From Emory’s Gregory Berns here. Another argument for dog rights.
The PNAS paper by King and Janik can be found here.
Note added later: how is this different from individual-specific bird calls?
Hat tip to one of my former students and of course, because I began my career in neuroscience studying invertebrate brains:
Hat tip to Andrew Sullivan….
Scott Adams (Dilbert) sees human consciousness as unique relative to other animals, including dolphins.
Problem with this is that early Homo sapiens had no idea that their brain, as an organ, subserved consciousness, and yet, no doubt were fully conscious and capable of free-will. So there was certainly no idea as such as “reprogramming”. On the other hand, humans were certainly implicitly aware of their own moods which might be changed through behaviors. But this awareness is certainly not limited to humans. We can see the evidence for such advanced cognition in the Great Apes. Bonobos and Orangutans engage in complex “computer games” with researchers, not for reward (as in juice or food) but rather because they chose to for the intrinsic entertainment of the game.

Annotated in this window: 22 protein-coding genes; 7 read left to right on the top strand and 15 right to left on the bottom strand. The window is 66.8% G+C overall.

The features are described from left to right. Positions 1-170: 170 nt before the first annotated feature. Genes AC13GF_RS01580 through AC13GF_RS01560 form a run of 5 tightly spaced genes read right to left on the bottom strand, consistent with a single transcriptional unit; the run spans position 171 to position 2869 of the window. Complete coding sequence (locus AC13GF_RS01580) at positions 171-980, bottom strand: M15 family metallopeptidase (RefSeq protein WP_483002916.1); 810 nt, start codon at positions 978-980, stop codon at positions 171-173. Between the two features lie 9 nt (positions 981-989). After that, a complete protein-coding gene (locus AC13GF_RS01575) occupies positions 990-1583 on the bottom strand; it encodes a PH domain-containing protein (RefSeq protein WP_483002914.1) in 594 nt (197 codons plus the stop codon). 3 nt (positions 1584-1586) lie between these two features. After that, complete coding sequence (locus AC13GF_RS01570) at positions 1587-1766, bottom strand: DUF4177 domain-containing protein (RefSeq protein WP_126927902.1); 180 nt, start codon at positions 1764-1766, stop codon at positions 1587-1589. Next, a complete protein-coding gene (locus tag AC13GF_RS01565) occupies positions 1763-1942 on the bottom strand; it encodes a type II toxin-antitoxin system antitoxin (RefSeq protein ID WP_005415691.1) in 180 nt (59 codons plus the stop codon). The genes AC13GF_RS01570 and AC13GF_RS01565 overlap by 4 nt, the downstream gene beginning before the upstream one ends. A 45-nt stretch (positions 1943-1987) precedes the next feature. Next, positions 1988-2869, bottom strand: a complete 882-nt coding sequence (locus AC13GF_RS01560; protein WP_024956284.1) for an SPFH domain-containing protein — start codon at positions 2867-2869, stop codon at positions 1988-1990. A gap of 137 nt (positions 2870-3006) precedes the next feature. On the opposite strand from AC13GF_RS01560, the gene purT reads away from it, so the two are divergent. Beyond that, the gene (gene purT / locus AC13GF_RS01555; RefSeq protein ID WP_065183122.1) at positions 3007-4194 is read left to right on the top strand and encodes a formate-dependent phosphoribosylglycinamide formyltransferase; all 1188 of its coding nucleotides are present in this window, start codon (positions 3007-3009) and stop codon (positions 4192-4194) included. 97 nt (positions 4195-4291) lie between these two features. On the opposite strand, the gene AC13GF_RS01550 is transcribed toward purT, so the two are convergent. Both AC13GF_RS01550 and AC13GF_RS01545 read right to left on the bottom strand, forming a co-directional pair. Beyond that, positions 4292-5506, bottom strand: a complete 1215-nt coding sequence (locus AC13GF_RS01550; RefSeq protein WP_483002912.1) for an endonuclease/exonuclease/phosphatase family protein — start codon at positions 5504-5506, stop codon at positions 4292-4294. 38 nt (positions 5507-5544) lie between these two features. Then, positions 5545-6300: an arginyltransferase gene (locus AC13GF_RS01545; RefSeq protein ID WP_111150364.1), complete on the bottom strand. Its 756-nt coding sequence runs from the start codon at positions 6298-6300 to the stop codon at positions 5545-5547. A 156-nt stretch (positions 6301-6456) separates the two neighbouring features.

Money quote from Adams:
Suppose we define a creature to have consciousness and free will if it demonstrates the ability to use the external world to reprogram its own brain toward specific ends. By this definition, reading a book in order to change one’s mood or gain data would be an example of both consciousness and free will. But a monkey using a stick as a tool to get bugs would be nothing more than eating. The monkey is not trying to become a smarter or happier monkey; he’s just feeding his body.